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Kamra inlay for near vision / presbyopia treatment - A State of Sight #109

The Kamra inlay from AcuFocus was recently FDA approved to improve the near vision in patients with presbyopia (age related focus dysfunction). This is exciting new technology!



Welcome to A State of Sight, I’m Isaac Porter, and this is your update in ophthalmology and eye care from Raleigh. Today, I would like to explain the Kamra corneal inlay because it was recently FDA approved for patients ages 45 - 60 to help improve their near vision.
 
This inlay is a small disk that is implanted inside the cornea in order to give up-close vision in addition to distance vision in patients who have age related focus dysfunction or trouble seeing up close as they get older. The medical term for this is presbyopia. Besides glasses and contact lenses, other presbyopia treatments now available are monovision with LASIK (where one eye is corrected for distance and the other eye for near vision), or multifocal lens implants that are placed at the time of cataract surgery.
 
The Kamra inlay looks like a small disc that is placed in the cornea. In the center of the disc is an opening that is 1.6 mm. My wife enjoys photography and she could explain better than I can how this works, but basically when there is a small visual opening, the depth of field is increased. This takes advantage of small aperture optics and gives a larger range where images appear in focus when you are looking through a very small opening.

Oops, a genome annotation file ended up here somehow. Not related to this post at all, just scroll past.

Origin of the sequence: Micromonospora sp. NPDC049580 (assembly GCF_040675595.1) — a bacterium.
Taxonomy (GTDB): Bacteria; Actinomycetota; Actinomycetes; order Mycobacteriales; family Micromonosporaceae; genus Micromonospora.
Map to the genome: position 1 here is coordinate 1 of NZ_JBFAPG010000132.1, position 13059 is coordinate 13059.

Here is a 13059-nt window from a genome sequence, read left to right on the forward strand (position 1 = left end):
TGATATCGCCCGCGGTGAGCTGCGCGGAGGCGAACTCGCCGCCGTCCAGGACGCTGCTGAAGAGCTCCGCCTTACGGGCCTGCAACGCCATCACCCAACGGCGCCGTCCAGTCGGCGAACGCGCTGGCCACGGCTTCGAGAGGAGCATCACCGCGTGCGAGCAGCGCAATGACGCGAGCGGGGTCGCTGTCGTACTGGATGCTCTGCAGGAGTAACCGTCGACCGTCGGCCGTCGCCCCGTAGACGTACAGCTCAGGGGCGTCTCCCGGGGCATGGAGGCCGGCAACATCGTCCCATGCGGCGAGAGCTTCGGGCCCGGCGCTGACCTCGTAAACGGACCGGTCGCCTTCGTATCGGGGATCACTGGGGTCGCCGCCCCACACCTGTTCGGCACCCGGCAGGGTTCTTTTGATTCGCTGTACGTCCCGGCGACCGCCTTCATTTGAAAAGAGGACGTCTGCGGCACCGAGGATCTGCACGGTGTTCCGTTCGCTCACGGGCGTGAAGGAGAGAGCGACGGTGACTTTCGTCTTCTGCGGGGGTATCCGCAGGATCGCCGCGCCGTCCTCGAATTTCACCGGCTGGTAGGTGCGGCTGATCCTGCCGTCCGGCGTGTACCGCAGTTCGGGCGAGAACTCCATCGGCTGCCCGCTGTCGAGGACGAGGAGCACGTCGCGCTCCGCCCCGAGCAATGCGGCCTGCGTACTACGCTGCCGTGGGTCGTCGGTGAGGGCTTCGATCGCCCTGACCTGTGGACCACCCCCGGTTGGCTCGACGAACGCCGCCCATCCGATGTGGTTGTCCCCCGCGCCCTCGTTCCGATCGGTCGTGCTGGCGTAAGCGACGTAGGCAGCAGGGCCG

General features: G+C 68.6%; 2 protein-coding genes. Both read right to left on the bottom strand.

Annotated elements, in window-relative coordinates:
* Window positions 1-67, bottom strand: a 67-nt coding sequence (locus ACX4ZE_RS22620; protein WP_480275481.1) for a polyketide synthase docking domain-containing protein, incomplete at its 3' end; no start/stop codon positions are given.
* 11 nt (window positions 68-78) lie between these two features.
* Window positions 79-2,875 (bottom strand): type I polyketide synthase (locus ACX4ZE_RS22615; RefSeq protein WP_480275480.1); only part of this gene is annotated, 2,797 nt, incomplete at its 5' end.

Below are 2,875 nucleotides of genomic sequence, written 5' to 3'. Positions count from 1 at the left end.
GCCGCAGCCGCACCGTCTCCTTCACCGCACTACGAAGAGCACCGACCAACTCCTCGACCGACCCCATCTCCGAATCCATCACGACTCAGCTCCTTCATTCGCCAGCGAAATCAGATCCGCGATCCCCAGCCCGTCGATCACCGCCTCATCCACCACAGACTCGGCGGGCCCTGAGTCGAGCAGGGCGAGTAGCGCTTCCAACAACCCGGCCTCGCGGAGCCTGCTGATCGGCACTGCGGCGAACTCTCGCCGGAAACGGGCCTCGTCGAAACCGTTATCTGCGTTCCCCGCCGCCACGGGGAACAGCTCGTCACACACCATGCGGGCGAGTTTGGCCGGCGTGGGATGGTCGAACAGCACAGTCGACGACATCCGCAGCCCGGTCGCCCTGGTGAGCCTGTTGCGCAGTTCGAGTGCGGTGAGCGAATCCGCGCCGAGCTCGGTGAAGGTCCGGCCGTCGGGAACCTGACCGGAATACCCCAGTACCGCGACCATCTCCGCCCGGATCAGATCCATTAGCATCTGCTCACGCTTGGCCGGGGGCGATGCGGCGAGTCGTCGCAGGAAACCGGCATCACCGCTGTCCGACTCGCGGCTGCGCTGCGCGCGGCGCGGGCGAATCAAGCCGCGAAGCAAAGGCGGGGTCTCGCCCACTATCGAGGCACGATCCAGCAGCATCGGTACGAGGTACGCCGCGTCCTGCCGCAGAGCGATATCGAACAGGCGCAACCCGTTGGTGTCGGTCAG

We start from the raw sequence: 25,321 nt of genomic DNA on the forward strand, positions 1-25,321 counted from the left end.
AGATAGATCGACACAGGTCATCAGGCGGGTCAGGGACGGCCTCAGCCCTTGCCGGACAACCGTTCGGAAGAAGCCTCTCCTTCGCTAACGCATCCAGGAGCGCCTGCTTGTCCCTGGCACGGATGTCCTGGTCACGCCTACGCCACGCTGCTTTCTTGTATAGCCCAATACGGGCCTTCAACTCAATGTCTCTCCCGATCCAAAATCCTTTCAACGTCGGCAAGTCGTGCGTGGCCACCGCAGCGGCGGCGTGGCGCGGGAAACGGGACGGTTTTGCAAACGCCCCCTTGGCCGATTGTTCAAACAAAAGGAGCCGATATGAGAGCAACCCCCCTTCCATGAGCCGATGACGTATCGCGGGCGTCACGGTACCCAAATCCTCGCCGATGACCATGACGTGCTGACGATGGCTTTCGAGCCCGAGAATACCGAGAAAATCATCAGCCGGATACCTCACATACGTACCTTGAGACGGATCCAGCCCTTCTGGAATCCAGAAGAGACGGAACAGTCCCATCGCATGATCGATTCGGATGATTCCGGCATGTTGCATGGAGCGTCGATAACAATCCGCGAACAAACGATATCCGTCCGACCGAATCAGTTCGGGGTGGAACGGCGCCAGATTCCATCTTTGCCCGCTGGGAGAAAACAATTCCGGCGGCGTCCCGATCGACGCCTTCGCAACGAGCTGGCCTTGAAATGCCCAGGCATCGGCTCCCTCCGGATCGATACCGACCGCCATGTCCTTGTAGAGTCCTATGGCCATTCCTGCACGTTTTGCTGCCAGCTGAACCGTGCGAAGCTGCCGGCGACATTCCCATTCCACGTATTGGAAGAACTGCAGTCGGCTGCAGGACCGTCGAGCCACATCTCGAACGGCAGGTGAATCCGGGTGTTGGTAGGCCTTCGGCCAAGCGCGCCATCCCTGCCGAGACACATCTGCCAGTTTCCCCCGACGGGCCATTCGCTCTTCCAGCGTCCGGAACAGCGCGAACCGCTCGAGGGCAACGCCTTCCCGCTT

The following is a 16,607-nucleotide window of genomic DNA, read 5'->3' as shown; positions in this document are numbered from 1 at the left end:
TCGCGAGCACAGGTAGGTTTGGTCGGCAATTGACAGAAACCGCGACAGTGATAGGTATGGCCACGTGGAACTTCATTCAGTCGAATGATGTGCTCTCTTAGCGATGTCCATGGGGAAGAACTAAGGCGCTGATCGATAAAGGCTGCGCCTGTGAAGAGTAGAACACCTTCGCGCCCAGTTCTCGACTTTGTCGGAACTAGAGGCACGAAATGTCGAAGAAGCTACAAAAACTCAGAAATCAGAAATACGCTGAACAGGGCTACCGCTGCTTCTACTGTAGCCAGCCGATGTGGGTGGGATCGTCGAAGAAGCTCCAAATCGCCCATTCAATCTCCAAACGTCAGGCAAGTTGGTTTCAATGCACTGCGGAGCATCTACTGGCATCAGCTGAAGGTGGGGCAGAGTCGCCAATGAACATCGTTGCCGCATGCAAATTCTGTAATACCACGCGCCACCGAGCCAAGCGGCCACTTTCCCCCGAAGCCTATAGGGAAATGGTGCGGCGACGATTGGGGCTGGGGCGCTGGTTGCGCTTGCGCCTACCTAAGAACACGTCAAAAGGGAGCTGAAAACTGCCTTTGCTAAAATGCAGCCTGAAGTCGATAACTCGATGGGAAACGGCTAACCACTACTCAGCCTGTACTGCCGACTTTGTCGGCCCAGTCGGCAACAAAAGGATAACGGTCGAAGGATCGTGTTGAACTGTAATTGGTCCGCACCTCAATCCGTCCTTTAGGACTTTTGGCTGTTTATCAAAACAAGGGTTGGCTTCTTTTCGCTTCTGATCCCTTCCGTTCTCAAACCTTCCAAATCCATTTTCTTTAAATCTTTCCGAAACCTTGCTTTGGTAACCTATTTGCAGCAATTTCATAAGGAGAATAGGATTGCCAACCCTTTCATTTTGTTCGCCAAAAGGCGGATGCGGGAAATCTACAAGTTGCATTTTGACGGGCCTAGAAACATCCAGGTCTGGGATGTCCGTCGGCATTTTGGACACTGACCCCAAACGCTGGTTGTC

This implant is placed in the non-dominant eye to help improve the near vision in that eye. The dominant eye is left untouched to focus more for distance vision. This can help people be able to read and see up close without glasses. They have to have a very small prescription initially in order to qualify for it because it doesn’t correct nearsightedness or farsightedness.
 
The eye surgery needed to place the Kamra inlay uses the same femtosecond laser that is used to create the flap with LASIK. Instead of a flap, the laser creates a pocket inside the cornea. This inlay is placed towards the middle, closer to the front of the cornea. With this, if necessary, it could be removed down the road, making it a reversible procedure.  

This is new technology, so we are probably going to hear more about it as time goes by. If you have any questions, please post and we will be happy to answer them. Hopefully we will see you again soon, next time on A State of Sight.